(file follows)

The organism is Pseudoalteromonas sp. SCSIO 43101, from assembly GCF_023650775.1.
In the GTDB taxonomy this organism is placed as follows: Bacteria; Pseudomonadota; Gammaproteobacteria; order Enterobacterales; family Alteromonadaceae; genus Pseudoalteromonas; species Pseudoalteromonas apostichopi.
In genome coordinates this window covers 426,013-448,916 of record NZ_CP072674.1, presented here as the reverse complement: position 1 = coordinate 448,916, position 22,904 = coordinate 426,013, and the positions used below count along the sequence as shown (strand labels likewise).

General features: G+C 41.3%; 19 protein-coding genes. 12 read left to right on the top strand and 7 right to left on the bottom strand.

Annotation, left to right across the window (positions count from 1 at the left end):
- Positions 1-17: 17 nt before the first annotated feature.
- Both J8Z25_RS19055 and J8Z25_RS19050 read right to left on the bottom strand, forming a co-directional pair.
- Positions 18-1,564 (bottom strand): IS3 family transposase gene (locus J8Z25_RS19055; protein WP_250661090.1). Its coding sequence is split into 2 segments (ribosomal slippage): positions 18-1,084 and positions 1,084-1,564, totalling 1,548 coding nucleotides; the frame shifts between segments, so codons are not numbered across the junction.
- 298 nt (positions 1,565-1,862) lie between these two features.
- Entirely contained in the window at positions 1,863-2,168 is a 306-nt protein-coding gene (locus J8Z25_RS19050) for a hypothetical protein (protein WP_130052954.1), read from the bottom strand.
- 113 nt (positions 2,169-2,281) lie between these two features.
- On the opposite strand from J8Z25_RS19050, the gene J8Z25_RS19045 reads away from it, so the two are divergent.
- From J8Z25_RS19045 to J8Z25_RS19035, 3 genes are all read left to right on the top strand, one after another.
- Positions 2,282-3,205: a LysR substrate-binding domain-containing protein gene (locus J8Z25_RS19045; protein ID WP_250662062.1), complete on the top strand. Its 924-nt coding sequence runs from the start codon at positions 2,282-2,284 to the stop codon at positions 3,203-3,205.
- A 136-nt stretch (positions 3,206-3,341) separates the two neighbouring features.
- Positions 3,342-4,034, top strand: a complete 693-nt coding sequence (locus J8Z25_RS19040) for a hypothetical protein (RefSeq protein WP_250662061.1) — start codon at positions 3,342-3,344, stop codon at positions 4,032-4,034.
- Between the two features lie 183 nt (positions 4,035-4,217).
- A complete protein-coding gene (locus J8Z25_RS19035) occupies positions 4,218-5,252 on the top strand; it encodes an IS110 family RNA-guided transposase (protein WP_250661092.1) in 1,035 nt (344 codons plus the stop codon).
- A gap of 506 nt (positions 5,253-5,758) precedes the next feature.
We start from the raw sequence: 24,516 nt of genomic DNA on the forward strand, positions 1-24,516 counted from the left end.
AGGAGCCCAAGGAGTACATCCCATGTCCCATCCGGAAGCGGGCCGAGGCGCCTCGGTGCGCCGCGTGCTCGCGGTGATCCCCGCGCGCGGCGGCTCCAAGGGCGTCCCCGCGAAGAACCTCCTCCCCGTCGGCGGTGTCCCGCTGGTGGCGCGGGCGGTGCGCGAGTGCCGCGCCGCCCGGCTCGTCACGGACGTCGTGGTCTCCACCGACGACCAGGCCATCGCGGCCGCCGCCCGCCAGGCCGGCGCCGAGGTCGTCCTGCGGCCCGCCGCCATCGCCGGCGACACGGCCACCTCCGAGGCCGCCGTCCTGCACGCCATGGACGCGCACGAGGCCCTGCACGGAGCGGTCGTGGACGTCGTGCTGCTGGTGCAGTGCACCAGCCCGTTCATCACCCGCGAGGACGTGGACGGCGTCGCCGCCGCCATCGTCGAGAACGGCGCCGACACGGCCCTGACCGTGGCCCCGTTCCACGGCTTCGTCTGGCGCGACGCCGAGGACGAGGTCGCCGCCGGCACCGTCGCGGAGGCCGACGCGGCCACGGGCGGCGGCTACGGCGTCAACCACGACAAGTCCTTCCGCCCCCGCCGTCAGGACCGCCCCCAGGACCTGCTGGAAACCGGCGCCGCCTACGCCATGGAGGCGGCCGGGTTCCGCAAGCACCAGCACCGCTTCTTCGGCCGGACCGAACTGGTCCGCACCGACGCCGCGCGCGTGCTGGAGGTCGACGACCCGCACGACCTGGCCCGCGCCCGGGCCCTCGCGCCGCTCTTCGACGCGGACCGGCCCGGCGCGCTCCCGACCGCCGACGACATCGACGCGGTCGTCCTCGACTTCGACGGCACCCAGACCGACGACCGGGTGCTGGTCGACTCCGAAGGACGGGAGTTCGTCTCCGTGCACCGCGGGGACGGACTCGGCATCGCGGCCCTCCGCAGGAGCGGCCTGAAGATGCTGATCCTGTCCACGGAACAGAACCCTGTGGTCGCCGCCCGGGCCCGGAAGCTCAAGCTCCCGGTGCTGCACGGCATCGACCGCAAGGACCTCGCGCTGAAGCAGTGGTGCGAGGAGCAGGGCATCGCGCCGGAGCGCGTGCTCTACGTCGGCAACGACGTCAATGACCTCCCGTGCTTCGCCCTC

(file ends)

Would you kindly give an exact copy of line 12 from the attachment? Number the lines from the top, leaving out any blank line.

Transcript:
- On the opposite strand from J8Z25_RS19050, the gene J8Z25_RS19045 reads away from it, so the two are divergent.